Although I believe it is right to hold back that $400 million “just in case” we can rescue our budget with it, I think that’s a long shot. I think it’s an even bigger long shot to think our revenues will do better than expected. So, I did not vote to support the first quarter level-funding budget. I was only one of five who did not go along with our Appropriation Committee recommended budget, which had been a unanimous proposal by the committee.
My committee has until Wednesday to propose how to spend the health care portion of the federal relief money. A coalition of providers has aligned with the administration’s proposal that it all go into one big bucket that the administration will dole out on needs-based criteria through a grant process.
In some ways, given the federal limits, it’s the only way to go. Whether it’s $175 million or $330 million, it still isn’t nearly enough to make up for the costs of gearing up for COVID and the amount of health care revenues lost. When your dentist’s office had to close, it had zero revenue, just like with any other business. However, as essential as our entire business community is, we particularly can’t let our health care providers go out of business or have hospitals close down.
My committee is looking at whether we can carve out small pieces of the money for direct aid to people who have lost income and can’t pay for a doctor’s visit and for some initiatives to begin to address health disparities. Our access to health care is inequitable and thus health outcomes worse, when it comes to minority populations: our Vermonters of color, migrants or immigrants, people with disabilities, and those in the LGBTQ community.
“Small pieces of money”: what a strange new world we are in, because for CRF money that might mean $5 million. In our typical budget, we debate over programs that cost less than $100,000, and we will be back at that when we start looking at cuts in September.
“Water, water everywhere, nor any drop to drink.”
A few pieces of other business go on. I presented our health care committee bill on the (virtual) floor last week. It was pared down from the 13 initiatives we had been working on prior to March to the five we considered most essential.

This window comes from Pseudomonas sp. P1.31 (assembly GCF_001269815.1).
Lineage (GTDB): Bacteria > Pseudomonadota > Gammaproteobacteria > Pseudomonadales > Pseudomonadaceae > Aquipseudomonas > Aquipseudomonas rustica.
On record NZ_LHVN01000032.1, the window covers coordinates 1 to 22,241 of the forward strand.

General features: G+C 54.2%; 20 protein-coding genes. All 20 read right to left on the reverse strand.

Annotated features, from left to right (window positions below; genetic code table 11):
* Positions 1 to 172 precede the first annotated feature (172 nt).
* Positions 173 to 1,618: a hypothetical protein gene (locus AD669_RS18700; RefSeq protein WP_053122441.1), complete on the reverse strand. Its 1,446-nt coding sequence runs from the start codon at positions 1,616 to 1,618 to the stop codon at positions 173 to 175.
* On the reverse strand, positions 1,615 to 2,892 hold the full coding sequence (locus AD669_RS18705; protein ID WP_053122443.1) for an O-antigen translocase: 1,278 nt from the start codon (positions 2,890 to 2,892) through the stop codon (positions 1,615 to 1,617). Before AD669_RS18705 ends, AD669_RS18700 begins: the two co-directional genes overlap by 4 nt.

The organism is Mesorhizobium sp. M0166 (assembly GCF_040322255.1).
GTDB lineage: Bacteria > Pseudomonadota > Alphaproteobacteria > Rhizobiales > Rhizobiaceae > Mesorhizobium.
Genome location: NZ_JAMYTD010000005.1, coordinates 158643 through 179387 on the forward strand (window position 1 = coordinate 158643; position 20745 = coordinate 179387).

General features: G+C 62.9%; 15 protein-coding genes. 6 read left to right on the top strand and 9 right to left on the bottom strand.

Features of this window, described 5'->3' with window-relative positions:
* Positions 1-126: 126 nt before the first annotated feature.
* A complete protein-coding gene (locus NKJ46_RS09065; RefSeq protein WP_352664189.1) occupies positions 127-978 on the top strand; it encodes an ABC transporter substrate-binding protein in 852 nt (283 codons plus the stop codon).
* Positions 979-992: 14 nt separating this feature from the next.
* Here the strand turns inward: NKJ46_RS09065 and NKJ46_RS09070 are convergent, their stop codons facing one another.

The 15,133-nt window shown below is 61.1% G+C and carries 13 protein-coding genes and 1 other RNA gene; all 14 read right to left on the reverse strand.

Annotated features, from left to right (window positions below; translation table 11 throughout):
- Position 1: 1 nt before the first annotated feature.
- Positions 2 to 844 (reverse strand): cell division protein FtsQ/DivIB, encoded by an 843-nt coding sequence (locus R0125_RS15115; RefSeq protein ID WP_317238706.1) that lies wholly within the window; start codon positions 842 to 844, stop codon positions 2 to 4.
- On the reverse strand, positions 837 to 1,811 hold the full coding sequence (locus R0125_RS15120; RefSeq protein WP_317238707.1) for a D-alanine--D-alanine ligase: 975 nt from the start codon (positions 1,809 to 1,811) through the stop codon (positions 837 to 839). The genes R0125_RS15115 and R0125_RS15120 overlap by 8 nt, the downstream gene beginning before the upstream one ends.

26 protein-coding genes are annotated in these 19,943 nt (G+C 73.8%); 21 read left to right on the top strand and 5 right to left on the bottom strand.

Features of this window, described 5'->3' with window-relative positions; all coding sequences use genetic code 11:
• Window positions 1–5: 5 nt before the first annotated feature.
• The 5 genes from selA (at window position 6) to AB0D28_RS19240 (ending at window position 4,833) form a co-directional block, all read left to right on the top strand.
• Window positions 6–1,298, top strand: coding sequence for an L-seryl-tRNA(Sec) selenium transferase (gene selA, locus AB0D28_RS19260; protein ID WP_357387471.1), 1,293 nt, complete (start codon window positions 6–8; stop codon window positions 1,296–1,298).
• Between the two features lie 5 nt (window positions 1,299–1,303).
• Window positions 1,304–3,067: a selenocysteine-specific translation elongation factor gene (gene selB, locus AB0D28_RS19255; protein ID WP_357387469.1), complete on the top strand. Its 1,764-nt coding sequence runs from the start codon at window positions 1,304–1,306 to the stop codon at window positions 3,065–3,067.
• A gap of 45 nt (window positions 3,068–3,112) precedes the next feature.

I’m particularly glad about one, because it’s the first step towards addressing a real thorn-in-the-side for doctors: the pre-authorizations required by insurers for certain tests or specialty referrals that add heavy administrative costs. The bill puts insurers to work at developing two changes: cutting out the requirements for services that are virtually always approved and cutting out requirements for doctors whose requests are virtually always approved.
Other main components in the bill included establishing a council to implement the recommendations in a 10-year vision plan for finally fully integrating mental health into a holistic (mind-body) health care system. The plan was developed after “listening sessions” across the state and intensive work by stakeholder who provide and receive mental health care. This council will be focused on bringing the rest of the health care system to the table to review how to achieve the goals.
Finally, the bill adds some quality oversight requirements for the Brattleboro Retreat. We have needed to bail it out financially, repeatedly (even pre-COVID) because it provides more than half the inpatient psychiatric care in the state. There was $7 million more in April and another $10 million coming in July. But there have also been repeated quality concerns. This is Vermonters’ money being spent; we want to protect the quality of care Vermonters receive there.